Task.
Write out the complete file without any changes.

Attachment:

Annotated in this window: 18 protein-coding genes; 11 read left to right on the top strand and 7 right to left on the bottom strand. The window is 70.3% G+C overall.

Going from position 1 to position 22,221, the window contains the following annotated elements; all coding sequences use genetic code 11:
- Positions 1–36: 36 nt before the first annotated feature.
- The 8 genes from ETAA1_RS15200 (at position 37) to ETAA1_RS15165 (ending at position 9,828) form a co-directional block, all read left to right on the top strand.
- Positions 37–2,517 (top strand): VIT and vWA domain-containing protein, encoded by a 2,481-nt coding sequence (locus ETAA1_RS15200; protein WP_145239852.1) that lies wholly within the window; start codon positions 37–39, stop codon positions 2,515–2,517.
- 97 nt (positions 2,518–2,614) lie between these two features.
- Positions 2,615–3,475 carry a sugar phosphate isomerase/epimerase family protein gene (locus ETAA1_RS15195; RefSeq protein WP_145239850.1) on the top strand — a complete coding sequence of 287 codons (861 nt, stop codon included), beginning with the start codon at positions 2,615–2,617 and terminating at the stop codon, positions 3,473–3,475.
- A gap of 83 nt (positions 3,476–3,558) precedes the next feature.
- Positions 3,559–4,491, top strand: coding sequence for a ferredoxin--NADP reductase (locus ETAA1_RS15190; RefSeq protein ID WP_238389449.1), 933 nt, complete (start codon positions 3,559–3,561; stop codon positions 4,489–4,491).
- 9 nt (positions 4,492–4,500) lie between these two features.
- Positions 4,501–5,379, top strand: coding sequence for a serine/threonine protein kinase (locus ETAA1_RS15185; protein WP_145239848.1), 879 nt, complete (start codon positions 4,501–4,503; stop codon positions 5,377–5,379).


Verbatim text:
Annotated in this window: 18 protein-coding genes; 11 read left to right on the top strand and 7 right to left on the bottom strand. The window is 70.3% G+C overall.

Going from position 1 to position 22,221, the window contains the following annotated elements; all coding sequences use genetic code 11:
- Positions 1–36: 36 nt before the first annotated feature.
- The 8 genes from ETAA1_RS15200 (at position 37) to ETAA1_RS15165 (ending at position 9,828) form a co-directional block, all read left to right on the top strand.
- Positions 37–2,517 (top strand): VIT and vWA domain-containing protein, encoded by a 2,481-nt coding sequence (locus ETAA1_RS15200; protein WP_145239852.1) that lies wholly within the window; start codon positions 37–39, stop codon positions 2,515–2,517.
- 97 nt (positions 2,518–2,614) lie between these two features.
- Positions 2,615–3,475 carry a sugar phosphate isomerase/epimerase family protein gene (locus ETAA1_RS15195; RefSeq protein WP_145239850.1) on the top strand — a complete coding sequence of 287 codons (861 nt, stop codon included), beginning with the start codon at positions 2,615–2,617 and terminating at the stop codon, positions 3,473–3,475.
- A gap of 83 nt (positions 3,476–3,558) precedes the next feature.
- Positions 3,559–4,491, top strand: coding sequence for a ferredoxin--NADP reductase (locus ETAA1_RS15190; RefSeq protein ID WP_238389449.1), 933 nt, complete (start codon positions 3,559–3,561; stop codon positions 4,489–4,491).
- 9 nt (positions 4,492–4,500) lie between these two features.
- Positions 4,501–5,379, top strand: coding sequence for a serine/threonine protein kinase (locus ETAA1_RS15185; protein WP_145239848.1), 879 nt, complete (start codon positions 4,501–4,503; stop codon positions 5,377–5,379).